NZNO shares members' diverse views on assisted dying

21 September 2016

Nurses acknowledge that assisted dying is likely to become legal in New Zealand but hold a diverse range of perspectives on the issue, NZNO Kaiwhakahaere Kerri Nuku told Parliament's Health Committee today.

The co-leader of the New Zealand Nurses Organisation was speaking at the committee's public hearings on the Maryan Street petition to allow medically-assisted dying in the event of terminal illness or unbearable suffering.

In a statement issued today the organisation said it wanted to contribute to the discussion on assisted dying as any legislation around medically assisted dying (AD) would have serious implications for nurses and their duty of care for patients.

"Based on legislative trends overseas, nurses acknowledge it is likely that AD will become legal in New Zealand," said the statement. "NZNO therefore takes a principled approach to AD and respect individuals’ desire to have a choice."

Nuku echoed this in her address to parliament by saying that like there was no one view on AD there was also "no one Māori view or approach to death and dying".

"While NZNO members are supportive of the patient’s right to dignity and ability to have control over the timing of their death, of course with 48,000 members there is a diverse range of perspectives on this issue," said Nuku.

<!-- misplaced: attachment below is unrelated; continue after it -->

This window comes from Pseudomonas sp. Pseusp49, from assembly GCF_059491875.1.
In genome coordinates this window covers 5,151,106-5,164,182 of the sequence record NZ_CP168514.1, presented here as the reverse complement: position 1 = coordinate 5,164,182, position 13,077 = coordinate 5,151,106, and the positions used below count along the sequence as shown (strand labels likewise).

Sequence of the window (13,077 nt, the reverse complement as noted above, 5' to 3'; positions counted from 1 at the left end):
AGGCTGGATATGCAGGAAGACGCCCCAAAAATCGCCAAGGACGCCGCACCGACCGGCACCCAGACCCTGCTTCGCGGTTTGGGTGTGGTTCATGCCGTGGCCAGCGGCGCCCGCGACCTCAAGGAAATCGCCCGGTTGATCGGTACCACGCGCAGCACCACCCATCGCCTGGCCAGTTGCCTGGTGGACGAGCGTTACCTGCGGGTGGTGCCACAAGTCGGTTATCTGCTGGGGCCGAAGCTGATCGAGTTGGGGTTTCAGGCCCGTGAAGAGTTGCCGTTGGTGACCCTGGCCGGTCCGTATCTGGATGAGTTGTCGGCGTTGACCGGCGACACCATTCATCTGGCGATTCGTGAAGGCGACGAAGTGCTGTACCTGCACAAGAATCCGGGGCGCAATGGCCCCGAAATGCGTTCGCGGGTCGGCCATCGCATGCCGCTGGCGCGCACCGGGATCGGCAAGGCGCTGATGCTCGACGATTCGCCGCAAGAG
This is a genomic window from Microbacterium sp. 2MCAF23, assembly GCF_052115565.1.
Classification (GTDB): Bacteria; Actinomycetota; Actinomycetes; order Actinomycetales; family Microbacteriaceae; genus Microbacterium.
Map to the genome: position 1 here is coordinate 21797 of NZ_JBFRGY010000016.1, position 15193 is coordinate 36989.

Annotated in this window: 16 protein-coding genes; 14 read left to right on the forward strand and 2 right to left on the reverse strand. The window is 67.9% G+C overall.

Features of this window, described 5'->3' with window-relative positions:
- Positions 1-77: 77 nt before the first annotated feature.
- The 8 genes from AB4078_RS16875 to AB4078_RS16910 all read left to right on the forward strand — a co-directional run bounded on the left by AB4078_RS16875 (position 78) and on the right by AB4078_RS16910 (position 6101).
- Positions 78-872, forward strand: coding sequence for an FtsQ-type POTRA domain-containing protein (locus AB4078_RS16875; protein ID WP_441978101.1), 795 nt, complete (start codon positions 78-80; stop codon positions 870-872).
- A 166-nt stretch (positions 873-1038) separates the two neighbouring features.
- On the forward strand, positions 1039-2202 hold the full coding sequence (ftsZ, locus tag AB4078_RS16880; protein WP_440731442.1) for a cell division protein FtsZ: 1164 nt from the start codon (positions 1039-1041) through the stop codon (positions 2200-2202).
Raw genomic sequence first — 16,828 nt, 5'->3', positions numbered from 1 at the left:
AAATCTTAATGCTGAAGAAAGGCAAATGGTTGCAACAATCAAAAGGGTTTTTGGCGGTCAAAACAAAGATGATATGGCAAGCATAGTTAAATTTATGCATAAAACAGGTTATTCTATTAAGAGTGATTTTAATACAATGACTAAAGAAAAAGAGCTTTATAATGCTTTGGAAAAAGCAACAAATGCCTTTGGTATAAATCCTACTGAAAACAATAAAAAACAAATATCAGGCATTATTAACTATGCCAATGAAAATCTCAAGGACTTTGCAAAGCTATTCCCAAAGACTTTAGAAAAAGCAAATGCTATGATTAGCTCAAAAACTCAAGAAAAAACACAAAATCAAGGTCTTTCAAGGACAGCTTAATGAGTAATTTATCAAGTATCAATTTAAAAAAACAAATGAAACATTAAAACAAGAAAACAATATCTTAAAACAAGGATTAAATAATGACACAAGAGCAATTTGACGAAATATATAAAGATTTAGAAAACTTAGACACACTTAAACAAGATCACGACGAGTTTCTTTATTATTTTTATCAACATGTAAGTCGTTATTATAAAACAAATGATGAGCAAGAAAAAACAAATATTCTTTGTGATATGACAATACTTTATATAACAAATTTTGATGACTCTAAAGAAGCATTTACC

Jane MacGeorge, NZNO's Nursing and Professional Services Manager who has had several years’ experience managing services in the palliative care sector, joined Nuku in presenting on NZNO's behalf to the committee.

“Those who support legalising AD have witnessed many prolonged deaths where the desire for AD has arisen despite access to pain medication," said McGeorge.

 “Nurses have extensive expertise in care of the dying and should be fully involved in the drafting of any legislation. As frontline health practitioners it is also imperative that nurses know the legal implications of AD. 

“In addition, the legislation should provide nurses with the right to conscientious objection as it has been allowed under reproductive services.

“Members who oppose legislation for AD have concerns that centre on the protection of the vulnerable. We need improved access to quality palliative care available to all who need it.

“NZNO encourages open discussions about death and dying and also supports the movement in advance care planning,” MacGeorge said.

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